• These first two groups are collectively termed Lords Temporal as opposed to the third type of lord sitting in the House known as Spiritual Peers or Lords Spiritual. This group consists of twenty-six Church of England bishops who are appointed in order of superiority. Unlike Lords Temporal, who can be appointed from any of the four nations of the UK, only bishops with English Sees are eligible to sit in the Chamber. Bishops of the Church of Scotland traditionally sat in the Parliament of Scotland but were excluded in 1638 following the Scottish Reformation. There are no longer bishops in the Church of Scotland in the traditional sense of the word, and that Church has never sent members to sit in the Westminster House of Lords. The Church of Ireland ceased to send bishops to sit after disestablishment in 1871. The Church in Wales ceased to be a part of the Church of England in 1920 and was simultaneously disestablished in Wales. Accordingly, bishops of the Church in Wales were no longer eligible to be appointed to the House as bishops of the Church of England.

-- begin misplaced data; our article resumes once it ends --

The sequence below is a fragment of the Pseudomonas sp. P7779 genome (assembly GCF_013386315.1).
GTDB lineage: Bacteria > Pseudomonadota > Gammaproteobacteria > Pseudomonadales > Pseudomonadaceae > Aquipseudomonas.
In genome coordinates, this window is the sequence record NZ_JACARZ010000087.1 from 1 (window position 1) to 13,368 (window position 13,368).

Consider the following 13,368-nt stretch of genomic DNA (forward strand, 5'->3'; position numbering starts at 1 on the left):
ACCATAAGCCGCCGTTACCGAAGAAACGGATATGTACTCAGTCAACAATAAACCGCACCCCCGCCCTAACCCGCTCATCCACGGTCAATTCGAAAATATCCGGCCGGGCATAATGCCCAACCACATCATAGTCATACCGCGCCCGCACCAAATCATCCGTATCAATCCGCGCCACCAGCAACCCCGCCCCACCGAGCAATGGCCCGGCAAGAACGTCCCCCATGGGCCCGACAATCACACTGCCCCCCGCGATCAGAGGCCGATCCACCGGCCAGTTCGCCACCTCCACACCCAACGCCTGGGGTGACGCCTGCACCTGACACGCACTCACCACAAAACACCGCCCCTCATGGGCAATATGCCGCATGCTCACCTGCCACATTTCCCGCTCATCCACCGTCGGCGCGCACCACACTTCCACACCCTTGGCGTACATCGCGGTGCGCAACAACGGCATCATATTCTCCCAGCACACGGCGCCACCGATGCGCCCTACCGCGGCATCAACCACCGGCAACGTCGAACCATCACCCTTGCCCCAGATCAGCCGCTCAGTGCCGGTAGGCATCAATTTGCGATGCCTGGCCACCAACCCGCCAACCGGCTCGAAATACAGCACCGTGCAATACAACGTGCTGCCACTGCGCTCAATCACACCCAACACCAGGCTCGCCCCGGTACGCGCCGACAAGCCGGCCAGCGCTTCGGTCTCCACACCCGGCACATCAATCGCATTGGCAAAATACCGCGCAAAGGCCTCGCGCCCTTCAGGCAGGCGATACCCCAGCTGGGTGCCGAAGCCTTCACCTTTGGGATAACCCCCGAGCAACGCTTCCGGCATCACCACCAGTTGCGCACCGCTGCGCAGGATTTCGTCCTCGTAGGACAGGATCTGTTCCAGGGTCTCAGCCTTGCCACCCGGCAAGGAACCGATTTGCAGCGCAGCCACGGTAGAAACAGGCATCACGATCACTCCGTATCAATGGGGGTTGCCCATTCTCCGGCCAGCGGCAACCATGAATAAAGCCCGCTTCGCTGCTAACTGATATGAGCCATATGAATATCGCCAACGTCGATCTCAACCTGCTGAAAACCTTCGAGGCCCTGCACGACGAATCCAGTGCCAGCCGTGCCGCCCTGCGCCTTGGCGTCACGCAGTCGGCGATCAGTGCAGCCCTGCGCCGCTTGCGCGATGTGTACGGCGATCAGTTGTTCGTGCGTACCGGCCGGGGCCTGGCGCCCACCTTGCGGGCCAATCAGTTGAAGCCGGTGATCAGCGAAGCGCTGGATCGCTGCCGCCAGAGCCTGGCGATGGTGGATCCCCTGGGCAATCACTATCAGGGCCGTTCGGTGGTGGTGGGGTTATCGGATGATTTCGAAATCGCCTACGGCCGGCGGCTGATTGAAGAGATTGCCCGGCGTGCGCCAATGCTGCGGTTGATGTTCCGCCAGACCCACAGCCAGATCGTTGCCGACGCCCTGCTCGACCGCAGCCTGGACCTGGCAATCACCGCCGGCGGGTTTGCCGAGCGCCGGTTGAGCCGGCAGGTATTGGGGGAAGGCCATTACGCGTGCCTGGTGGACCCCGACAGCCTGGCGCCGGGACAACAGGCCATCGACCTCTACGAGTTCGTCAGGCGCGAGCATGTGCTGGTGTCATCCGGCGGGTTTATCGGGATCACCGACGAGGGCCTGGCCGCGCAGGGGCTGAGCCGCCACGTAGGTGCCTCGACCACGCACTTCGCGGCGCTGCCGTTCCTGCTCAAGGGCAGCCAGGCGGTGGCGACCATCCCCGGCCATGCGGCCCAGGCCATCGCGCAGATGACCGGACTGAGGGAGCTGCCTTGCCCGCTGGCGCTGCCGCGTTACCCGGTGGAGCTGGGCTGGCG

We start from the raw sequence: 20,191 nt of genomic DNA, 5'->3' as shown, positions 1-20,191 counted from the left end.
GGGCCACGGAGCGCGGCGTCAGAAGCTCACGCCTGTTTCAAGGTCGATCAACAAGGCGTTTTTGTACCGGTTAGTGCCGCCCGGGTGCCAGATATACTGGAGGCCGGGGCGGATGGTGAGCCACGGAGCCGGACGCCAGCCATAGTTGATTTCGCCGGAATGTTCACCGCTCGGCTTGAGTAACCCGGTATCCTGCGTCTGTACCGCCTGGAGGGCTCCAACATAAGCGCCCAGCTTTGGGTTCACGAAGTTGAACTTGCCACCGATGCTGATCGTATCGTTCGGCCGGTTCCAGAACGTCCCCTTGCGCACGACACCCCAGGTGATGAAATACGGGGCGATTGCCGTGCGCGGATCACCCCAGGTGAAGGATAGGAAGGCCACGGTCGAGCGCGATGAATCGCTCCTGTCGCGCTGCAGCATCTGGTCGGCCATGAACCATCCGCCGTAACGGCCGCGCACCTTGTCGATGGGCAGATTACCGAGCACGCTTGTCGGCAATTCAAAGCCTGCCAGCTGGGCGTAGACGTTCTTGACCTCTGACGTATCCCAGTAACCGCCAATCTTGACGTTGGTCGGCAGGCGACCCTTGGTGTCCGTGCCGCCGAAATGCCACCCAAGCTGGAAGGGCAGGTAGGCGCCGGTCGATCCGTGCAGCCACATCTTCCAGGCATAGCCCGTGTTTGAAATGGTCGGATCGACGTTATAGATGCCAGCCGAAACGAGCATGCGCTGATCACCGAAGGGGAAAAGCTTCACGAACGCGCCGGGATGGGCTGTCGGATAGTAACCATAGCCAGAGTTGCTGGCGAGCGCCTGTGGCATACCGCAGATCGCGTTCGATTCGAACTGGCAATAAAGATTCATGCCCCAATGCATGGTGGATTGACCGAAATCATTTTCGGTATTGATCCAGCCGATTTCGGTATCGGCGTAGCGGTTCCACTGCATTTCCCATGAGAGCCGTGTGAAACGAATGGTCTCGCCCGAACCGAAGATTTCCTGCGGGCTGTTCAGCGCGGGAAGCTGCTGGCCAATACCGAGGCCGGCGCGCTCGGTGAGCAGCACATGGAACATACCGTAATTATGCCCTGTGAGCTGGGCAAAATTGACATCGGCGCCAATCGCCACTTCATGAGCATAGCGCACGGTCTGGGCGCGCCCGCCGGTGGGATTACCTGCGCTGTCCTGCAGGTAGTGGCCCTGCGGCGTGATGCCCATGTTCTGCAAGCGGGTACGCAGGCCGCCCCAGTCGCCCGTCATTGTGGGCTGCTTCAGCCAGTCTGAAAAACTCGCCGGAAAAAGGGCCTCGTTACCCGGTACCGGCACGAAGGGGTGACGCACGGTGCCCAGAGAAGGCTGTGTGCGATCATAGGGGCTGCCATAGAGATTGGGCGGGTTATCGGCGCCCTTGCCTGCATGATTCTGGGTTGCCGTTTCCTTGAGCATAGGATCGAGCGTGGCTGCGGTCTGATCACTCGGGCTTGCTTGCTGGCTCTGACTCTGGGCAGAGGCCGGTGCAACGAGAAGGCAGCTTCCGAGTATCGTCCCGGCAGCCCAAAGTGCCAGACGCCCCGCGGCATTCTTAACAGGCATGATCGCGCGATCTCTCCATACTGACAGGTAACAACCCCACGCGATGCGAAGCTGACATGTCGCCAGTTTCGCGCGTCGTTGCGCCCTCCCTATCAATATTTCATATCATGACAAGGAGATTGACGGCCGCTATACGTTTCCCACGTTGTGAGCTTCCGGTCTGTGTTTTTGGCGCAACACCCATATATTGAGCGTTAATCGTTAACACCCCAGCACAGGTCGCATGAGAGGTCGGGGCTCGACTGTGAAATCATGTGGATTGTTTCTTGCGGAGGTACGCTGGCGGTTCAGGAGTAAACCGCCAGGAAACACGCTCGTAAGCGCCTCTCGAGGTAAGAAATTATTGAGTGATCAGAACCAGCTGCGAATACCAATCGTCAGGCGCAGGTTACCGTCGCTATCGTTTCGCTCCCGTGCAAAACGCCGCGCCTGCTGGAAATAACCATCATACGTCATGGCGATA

Judiciary

File:Charles Pepys, 1st Earl of Cottenham by Charles Robert Leslie
Charles Pepys, 1st Earl of Cottenham, a Lord Chancellor of the United Kingdom

The judges of the House of Lords, the final appellate Court of the United Kingdom, hold life peerages, and are addressed accordingly. They are known collectively as the Law Lords. The title 'Lord' is also used to refer to some judges who are not peers in some Commonwealth legal systems. Some such judges, for instance judges of the Court of Appeal of England and Wales, are called 'Lords Justices', or 'Ladies Justices', as the case may be. Other such judges, for instance judges of Canadian provincial supreme courts, are known only as 'Justices' but are addressed in court as 'My Lord' or 'My Lady' or 'Your Lordship' or 'Your Ladyship'.